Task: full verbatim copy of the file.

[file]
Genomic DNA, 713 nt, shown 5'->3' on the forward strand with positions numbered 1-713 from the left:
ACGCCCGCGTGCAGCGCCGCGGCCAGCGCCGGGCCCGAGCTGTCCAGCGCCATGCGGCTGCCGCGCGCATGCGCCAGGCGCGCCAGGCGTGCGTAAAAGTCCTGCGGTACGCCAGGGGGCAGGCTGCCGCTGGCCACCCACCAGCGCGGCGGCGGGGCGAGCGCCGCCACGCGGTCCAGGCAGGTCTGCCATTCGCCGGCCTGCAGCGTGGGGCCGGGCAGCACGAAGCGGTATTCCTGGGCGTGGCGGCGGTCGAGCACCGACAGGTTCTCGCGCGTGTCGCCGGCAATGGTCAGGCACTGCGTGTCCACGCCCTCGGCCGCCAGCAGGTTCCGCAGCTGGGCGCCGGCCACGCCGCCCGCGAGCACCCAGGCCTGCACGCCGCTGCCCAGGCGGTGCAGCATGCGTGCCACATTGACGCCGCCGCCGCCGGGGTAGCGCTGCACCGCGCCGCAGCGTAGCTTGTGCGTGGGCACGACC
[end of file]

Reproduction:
Genomic DNA, 713 nt, shown 5'->3' on the forward strand with positions numbered 1-713 from the left:
ACGCCCGCGTGCAGCGCCGCGGCCAGCGCCGGGCCCGAGCTGTCCAGCGCCATGCGGCTGCCGCGCGCATGCGCCAGGCGCGCCAGGCGTGCGTAAAAGTCCTGCGGTACGCCAGGGGGCAGGCTGCCGCTGGCCACCCACCAGCGCGGCGGCGGGGCGAGCGCCGCCACGCGGTCCAGGCAGGTCTGCCATTCGCCGGCCTGCAGCGTGGGGCCGGGCAGCACGAAGCGGTATTCCTGGGCGTGGCGGCGGTCGAGCACCGACAGGTTCTCGCGCGTGTCGCCGGCAATGGTCAGGCACTGCGTGTCCACGCCCTCGGCCGCCAGCAGGTTCCGCAGCTGGGCGCCGGCCACGCCGCCCGCGAGCACCCAGGCCTGCACGCCGCTGCCCAGGCGGTGCAGCATGCGTGCCACATTGACGCCGCCGCCGCCGGGGTAGCGCTGCACCGCGCCGCAGCGTAGCTTGTGCGTGGGCACGACC